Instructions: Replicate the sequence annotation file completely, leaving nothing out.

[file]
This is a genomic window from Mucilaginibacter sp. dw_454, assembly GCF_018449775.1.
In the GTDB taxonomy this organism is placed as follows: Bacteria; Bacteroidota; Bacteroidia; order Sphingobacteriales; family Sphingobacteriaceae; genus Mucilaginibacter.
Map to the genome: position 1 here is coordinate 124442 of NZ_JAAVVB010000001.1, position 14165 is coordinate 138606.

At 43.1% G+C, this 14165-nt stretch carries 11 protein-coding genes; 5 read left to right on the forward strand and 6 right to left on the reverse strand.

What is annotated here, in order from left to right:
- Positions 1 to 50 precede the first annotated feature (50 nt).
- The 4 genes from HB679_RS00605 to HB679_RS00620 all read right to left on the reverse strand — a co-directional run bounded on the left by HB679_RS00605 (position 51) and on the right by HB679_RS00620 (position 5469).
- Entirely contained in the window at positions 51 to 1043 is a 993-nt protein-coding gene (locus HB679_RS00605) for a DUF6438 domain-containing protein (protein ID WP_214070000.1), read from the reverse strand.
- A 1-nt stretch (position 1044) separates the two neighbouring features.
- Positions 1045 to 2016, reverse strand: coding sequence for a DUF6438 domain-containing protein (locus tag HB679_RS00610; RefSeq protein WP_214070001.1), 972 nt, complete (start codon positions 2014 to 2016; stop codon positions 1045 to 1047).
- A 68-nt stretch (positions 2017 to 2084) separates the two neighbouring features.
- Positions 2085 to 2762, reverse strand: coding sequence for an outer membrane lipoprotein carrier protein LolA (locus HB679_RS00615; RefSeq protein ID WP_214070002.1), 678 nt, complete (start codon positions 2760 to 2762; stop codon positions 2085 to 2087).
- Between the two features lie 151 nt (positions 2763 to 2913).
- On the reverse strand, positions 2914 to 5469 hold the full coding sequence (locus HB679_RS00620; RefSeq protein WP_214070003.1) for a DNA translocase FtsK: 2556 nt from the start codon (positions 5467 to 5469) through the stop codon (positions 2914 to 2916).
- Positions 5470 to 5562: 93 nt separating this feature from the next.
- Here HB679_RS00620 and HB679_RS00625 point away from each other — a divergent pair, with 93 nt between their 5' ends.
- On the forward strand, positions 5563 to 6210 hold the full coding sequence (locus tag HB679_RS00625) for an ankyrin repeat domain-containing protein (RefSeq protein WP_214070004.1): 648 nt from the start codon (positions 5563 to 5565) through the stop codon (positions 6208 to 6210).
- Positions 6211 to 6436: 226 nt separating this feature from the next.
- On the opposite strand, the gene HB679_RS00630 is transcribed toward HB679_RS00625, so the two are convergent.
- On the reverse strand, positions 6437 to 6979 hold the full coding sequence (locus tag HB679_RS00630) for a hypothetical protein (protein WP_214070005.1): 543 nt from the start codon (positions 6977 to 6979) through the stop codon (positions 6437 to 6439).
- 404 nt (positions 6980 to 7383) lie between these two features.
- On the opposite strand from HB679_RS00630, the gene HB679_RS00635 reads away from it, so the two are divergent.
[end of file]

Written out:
This is a genomic window from Mucilaginibacter sp. dw_454, assembly GCF_018449775.1.
In the GTDB taxonomy this organism is placed as follows: Bacteria; Bacteroidota; Bacteroidia; order Sphingobacteriales; family Sphingobacteriaceae; genus Mucilaginibacter.
Map to the genome: position 1 here is coordinate 124442 of NZ_JAAVVB010000001.1, position 14165 is coordinate 138606.

At 43.1% G+C, this 14165-nt stretch carries 11 protein-coding genes; 5 read left to right on the forward strand and 6 right to left on the reverse strand.

What is annotated here, in order from left to right:
- Positions 1 to 50 precede the first annotated feature (50 nt).
- The 4 genes from HB679_RS00605 to HB679_RS00620 all read right to left on the reverse strand — a co-directional run bounded on the left by HB679_RS00605 (position 51) and on the right by HB679_RS00620 (position 5469).
- Entirely contained in the window at positions 51 to 1043 is a 993-nt protein-coding gene (locus HB679_RS00605) for a DUF6438 domain-containing protein (protein ID WP_214070000.1), read from the reverse strand.
- A 1-nt stretch (position 1044) separates the two neighbouring features.
- Positions 1045 to 2016, reverse strand: coding sequence for a DUF6438 domain-containing protein (locus tag HB679_RS00610; RefSeq protein WP_214070001.1), 972 nt, complete (start codon positions 2014 to 2016; stop codon positions 1045 to 1047).
- A 68-nt stretch (positions 2017 to 2084) separates the two neighbouring features.
- Positions 2085 to 2762, reverse strand: coding sequence for an outer membrane lipoprotein carrier protein LolA (locus HB679_RS00615; RefSeq protein ID WP_214070002.1), 678 nt, complete (start codon positions 2760 to 2762; stop codon positions 2085 to 2087).
- Between the two features lie 151 nt (positions 2763 to 2913).
- On the reverse strand, positions 2914 to 5469 hold the full coding sequence (locus HB679_RS00620; RefSeq protein WP_214070003.1) for a DNA translocase FtsK: 2556 nt from the start codon (positions 5467 to 5469) through the stop codon (positions 2914 to 2916).
- Positions 5470 to 5562: 93 nt separating this feature from the next.
- Here HB679_RS00620 and HB679_RS00625 point away from each other — a divergent pair, with 93 nt between their 5' ends.
- On the forward strand, positions 5563 to 6210 hold the full coding sequence (locus tag HB679_RS00625) for an ankyrin repeat domain-containing protein (RefSeq protein WP_214070004.1): 648 nt from the start codon (positions 5563 to 5565) through the stop codon (positions 6208 to 6210).
- Positions 6211 to 6436: 226 nt separating this feature from the next.
- On the opposite strand, the gene HB679_RS00630 is transcribed toward HB679_RS00625, so the two are convergent.
- On the reverse strand, positions 6437 to 6979 hold the full coding sequence (locus tag HB679_RS00630) for a hypothetical protein (protein WP_214070005.1): 543 nt from the start codon (positions 6977 to 6979) through the stop codon (positions 6437 to 6439).
- 404 nt (positions 6980 to 7383) lie between these two features.
- On the opposite strand from HB679_RS00630, the gene HB679_RS00635 reads away from it, so the two are divergent.